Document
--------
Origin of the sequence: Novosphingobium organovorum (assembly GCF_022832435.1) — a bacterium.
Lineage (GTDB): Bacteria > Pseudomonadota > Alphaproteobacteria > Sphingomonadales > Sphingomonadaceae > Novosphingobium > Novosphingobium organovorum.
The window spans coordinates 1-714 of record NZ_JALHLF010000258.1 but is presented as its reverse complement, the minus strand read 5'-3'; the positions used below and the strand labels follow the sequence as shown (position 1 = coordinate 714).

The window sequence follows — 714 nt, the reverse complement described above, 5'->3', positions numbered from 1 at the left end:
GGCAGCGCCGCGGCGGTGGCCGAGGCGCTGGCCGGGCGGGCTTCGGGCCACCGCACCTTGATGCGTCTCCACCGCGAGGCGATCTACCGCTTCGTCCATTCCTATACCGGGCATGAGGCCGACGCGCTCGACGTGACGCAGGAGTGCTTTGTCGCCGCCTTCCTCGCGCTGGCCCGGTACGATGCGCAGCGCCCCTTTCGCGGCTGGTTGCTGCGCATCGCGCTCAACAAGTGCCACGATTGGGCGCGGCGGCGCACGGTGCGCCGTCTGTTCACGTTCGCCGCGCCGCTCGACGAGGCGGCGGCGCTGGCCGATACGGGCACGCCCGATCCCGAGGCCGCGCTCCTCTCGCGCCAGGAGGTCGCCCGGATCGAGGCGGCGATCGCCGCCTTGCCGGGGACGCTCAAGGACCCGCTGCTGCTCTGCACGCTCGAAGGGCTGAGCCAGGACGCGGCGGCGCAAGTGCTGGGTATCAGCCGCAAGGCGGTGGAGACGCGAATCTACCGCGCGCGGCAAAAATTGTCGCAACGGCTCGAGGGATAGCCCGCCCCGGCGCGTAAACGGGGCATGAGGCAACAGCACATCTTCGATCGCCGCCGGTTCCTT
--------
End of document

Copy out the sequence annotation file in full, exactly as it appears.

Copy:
Origin of the sequence: Novosphingobium organovorum (assembly GCF_022832435.1) — a bacterium.
Lineage (GTDB): Bacteria > Pseudomonadota > Alphaproteobacteria > Sphingomonadales > Sphingomonadaceae > Novosphingobium > Novosphingobium organovorum.
The window spans coordinates 1-714 of record NZ_JALHLF010000258.1 but is presented as its reverse complement, the minus strand read 5'-3'; the positions used below and the strand labels follow the sequence as shown (position 1 = coordinate 714).

The window sequence follows — 714 nt, the reverse complement described above, 5'->3', positions numbered from 1 at the left end:
GGCAGCGCCGCGGCGGTGGCCGAGGCGCTGGCCGGGCGGGCTTCGGGCCACCGCACCTTGATGCGTCTCCACCGCGAGGCGATCTACCGCTTCGTCCATTCCTATACCGGGCATGAGGCCGACGCGCTCGACGTGACGCAGGAGTGCTTTGTCGCCGCCTTCCTCGCGCTGGCCCGGTACGATGCGCAGCGCCCCTTTCGCGGCTGGTTGCTGCGCATCGCGCTCAACAAGTGCCACGATTGGGCGCGGCGGCGCACGGTGCGCCGTCTGTTCACGTTCGCCGCGCCGCTCGACGAGGCGGCGGCGCTGGCCGATACGGGCACGCCCGATCCCGAGGCCGCGCTCCTCTCGCGCCAGGAGGTCGCCCGGATCGAGGCGGCGATCGCCGCCTTGCCGGGGACGCTCAAGGACCCGCTGCTGCTCTGCACGCTCGAAGGGCTGAGCCAGGACGCGGCGGCGCAAGTGCTGGGTATCAGCCGCAAGGCGGTGGAGACGCGAATCTACCGCGCGCGGCAAAAATTGTCGCAACGGCTCGAGGGATAGCCCGCCCCGGCGCGTAAACGGGGCATGAGGCAACAGCACATCTTCGATCGCCGCCGGTTCCTT